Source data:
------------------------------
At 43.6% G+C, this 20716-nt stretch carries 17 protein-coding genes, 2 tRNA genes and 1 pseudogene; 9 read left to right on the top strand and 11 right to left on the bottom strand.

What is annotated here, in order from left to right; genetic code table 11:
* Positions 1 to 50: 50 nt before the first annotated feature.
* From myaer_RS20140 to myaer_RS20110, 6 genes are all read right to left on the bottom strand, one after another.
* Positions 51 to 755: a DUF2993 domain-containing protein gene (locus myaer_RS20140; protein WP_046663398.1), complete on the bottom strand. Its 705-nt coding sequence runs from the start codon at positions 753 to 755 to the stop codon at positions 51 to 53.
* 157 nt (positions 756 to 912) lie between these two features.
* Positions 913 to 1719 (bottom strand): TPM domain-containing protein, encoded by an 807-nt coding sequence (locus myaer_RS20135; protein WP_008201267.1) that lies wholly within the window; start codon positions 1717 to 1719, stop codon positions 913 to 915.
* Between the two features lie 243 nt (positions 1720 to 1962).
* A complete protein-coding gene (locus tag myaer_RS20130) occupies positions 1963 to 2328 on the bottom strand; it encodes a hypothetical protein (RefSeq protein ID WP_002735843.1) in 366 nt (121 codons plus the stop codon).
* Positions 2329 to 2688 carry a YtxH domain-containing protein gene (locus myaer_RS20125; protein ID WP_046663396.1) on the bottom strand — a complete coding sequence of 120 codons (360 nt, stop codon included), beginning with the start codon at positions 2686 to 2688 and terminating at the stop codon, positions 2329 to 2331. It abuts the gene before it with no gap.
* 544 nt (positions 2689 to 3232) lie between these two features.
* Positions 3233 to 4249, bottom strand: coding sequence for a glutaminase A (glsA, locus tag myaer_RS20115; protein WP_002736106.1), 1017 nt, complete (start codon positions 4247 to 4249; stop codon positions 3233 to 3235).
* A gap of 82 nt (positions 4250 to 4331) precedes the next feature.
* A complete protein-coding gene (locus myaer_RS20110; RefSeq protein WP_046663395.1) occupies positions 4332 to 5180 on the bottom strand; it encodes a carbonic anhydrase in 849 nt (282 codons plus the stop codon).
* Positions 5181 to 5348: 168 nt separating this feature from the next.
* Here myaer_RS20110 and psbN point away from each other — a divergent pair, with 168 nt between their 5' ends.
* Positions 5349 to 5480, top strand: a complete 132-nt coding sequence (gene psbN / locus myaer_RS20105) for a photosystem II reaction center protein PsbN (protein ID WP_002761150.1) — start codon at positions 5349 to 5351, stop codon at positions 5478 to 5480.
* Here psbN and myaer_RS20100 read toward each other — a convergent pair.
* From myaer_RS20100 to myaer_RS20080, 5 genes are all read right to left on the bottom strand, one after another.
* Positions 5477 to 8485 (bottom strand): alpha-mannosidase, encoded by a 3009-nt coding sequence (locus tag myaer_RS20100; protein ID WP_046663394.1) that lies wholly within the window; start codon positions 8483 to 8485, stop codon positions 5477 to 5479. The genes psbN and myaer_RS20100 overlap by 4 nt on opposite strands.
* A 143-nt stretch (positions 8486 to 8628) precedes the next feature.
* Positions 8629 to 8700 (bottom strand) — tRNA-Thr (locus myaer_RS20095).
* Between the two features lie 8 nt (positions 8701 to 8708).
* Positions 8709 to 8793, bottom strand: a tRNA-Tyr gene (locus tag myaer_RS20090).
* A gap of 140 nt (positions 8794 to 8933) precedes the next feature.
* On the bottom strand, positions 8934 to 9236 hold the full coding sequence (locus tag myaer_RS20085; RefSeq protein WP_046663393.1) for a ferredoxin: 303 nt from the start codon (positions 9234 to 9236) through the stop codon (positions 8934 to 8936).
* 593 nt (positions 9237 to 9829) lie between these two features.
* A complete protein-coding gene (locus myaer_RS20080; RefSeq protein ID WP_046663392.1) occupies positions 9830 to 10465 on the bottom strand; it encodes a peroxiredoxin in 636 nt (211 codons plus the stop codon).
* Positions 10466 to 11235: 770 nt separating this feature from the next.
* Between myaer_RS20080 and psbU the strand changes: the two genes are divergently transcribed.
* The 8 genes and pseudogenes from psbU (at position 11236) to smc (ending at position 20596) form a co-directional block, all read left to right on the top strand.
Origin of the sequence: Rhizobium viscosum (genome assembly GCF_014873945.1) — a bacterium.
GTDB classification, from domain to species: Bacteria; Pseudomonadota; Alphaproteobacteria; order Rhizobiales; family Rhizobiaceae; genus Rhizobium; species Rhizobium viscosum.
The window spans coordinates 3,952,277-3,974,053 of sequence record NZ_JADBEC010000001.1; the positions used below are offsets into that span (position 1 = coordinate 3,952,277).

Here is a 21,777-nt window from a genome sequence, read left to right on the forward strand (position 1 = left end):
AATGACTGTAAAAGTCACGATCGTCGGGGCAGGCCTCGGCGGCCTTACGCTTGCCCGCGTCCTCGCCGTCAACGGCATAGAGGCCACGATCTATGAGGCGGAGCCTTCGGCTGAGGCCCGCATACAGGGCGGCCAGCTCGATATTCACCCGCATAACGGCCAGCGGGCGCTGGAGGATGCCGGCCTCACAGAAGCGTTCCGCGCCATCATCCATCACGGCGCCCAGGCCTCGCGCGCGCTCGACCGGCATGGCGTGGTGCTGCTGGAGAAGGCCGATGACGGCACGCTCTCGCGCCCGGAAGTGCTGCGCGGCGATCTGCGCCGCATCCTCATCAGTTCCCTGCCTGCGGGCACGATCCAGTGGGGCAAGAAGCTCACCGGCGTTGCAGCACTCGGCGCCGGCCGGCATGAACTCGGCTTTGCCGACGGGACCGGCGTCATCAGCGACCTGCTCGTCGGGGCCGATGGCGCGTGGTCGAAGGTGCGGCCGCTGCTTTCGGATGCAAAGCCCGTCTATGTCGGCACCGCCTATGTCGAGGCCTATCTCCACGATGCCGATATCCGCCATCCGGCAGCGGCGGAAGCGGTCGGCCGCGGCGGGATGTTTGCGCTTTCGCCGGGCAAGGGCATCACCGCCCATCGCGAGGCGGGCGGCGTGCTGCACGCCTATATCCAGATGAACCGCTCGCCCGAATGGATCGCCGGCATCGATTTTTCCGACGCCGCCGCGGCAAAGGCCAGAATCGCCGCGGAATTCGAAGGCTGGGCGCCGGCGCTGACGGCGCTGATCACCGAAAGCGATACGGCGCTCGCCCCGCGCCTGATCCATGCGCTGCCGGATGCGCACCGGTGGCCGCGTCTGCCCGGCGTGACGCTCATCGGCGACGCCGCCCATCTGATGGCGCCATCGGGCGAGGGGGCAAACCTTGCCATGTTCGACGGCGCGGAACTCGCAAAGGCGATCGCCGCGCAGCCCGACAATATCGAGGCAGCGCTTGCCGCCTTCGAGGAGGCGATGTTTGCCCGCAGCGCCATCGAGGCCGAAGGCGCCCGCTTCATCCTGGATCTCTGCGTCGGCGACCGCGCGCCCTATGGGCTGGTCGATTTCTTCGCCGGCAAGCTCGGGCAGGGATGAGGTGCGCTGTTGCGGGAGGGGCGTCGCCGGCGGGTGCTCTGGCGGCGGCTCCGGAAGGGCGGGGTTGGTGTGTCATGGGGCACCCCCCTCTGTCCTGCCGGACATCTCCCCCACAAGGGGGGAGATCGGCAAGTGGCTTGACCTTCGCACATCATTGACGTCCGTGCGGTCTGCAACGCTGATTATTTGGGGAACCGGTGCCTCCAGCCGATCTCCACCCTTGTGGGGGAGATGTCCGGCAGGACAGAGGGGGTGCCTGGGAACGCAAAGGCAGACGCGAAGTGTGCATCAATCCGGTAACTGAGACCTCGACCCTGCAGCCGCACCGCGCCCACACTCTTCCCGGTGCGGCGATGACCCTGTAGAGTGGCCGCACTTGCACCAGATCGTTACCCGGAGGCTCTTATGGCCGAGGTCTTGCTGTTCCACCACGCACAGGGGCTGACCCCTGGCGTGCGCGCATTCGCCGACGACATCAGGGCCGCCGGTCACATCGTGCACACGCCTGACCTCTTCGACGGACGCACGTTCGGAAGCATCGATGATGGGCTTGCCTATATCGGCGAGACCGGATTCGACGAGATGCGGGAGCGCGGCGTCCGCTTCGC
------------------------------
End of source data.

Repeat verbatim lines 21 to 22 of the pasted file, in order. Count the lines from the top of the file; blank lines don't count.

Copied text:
* A 143-nt stretch (positions 8486 to 8628) precedes the next feature.
* Positions 8629 to 8700 (bottom strand) — tRNA-Thr (locus myaer_RS20095).